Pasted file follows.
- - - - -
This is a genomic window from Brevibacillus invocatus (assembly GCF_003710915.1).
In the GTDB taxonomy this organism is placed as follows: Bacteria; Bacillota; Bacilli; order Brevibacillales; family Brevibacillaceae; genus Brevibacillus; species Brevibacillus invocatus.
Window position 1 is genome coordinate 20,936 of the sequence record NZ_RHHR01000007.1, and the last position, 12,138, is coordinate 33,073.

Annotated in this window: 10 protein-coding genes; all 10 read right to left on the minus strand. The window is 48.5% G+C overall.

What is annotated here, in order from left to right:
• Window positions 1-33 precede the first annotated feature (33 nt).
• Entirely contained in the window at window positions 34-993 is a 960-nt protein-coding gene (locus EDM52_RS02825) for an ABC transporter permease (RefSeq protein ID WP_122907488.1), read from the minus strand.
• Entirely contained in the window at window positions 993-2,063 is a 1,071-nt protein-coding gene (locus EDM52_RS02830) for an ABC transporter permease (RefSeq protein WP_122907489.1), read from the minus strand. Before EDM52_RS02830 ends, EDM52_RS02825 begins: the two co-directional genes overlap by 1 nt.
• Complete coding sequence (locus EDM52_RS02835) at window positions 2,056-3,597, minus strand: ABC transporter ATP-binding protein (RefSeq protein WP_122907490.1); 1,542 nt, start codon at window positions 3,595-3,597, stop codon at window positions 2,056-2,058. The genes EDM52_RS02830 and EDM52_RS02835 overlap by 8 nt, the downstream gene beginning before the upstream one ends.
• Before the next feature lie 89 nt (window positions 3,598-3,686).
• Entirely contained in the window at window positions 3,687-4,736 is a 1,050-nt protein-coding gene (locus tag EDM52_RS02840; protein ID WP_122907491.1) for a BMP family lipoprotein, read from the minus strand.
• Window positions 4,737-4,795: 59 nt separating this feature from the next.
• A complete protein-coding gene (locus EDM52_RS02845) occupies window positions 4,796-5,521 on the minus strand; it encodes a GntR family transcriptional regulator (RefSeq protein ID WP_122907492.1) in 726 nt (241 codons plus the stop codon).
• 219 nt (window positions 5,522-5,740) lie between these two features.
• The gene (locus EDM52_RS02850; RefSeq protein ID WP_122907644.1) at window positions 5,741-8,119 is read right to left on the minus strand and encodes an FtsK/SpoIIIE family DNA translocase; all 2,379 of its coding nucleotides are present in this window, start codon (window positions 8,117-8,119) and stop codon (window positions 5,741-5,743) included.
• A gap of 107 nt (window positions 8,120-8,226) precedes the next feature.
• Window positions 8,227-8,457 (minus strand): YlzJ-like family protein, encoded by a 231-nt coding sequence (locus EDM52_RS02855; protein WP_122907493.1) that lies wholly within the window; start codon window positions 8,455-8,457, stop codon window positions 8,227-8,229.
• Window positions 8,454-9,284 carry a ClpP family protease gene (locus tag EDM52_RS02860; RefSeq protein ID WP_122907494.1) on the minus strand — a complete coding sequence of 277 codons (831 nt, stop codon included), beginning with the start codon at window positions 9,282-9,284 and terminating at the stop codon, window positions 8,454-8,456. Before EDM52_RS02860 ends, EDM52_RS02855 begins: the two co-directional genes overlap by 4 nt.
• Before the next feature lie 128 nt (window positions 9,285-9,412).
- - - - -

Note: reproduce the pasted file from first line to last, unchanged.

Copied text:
This is a genomic window from Brevibacillus invocatus (assembly GCF_003710915.1).
In the GTDB taxonomy this organism is placed as follows: Bacteria; Bacillota; Bacilli; order Brevibacillales; family Brevibacillaceae; genus Brevibacillus; species Brevibacillus invocatus.
Window position 1 is genome coordinate 20,936 of the sequence record NZ_RHHR01000007.1, and the last position, 12,138, is coordinate 33,073.

Annotated in this window: 10 protein-coding genes; all 10 read right to left on the minus strand. The window is 48.5% G+C overall.

What is annotated here, in order from left to right:
• Window positions 1-33 precede the first annotated feature (33 nt).
• Entirely contained in the window at window positions 34-993 is a 960-nt protein-coding gene (locus EDM52_RS02825) for an ABC transporter permease (RefSeq protein ID WP_122907488.1), read from the minus strand.
• Entirely contained in the window at window positions 993-2,063 is a 1,071-nt protein-coding gene (locus EDM52_RS02830) for an ABC transporter permease (RefSeq protein WP_122907489.1), read from the minus strand. Before EDM52_RS02830 ends, EDM52_RS02825 begins: the two co-directional genes overlap by 1 nt.
• Complete coding sequence (locus EDM52_RS02835) at window positions 2,056-3,597, minus strand: ABC transporter ATP-binding protein (RefSeq protein WP_122907490.1); 1,542 nt, start codon at window positions 3,595-3,597, stop codon at window positions 2,056-2,058. The genes EDM52_RS02830 and EDM52_RS02835 overlap by 8 nt, the downstream gene beginning before the upstream one ends.
• Before the next feature lie 89 nt (window positions 3,598-3,686).
• Entirely contained in the window at window positions 3,687-4,736 is a 1,050-nt protein-coding gene (locus tag EDM52_RS02840; protein ID WP_122907491.1) for a BMP family lipoprotein, read from the minus strand.
• Window positions 4,737-4,795: 59 nt separating this feature from the next.
• A complete protein-coding gene (locus EDM52_RS02845) occupies window positions 4,796-5,521 on the minus strand; it encodes a GntR family transcriptional regulator (RefSeq protein ID WP_122907492.1) in 726 nt (241 codons plus the stop codon).
• 219 nt (window positions 5,522-5,740) lie between these two features.
• The gene (locus EDM52_RS02850; RefSeq protein ID WP_122907644.1) at window positions 5,741-8,119 is read right to left on the minus strand and encodes an FtsK/SpoIIIE family DNA translocase; all 2,379 of its coding nucleotides are present in this window, start codon (window positions 8,117-8,119) and stop codon (window positions 5,741-5,743) included.
• A gap of 107 nt (window positions 8,120-8,226) precedes the next feature.
• Window positions 8,227-8,457 (minus strand): YlzJ-like family protein, encoded by a 231-nt coding sequence (locus EDM52_RS02855; protein WP_122907493.1) that lies wholly within the window; start codon window positions 8,455-8,457, stop codon window positions 8,227-8,229.
• Window positions 8,454-9,284 carry a ClpP family protease gene (locus tag EDM52_RS02860; RefSeq protein ID WP_122907494.1) on the minus strand — a complete coding sequence of 277 codons (831 nt, stop codon included), beginning with the start codon at window positions 9,282-9,284 and terminating at the stop codon, window positions 8,454-8,456. Before EDM52_RS02860 ends, EDM52_RS02855 begins: the two co-directional genes overlap by 4 nt.
• Before the next feature lie 128 nt (window positions 9,285-9,412).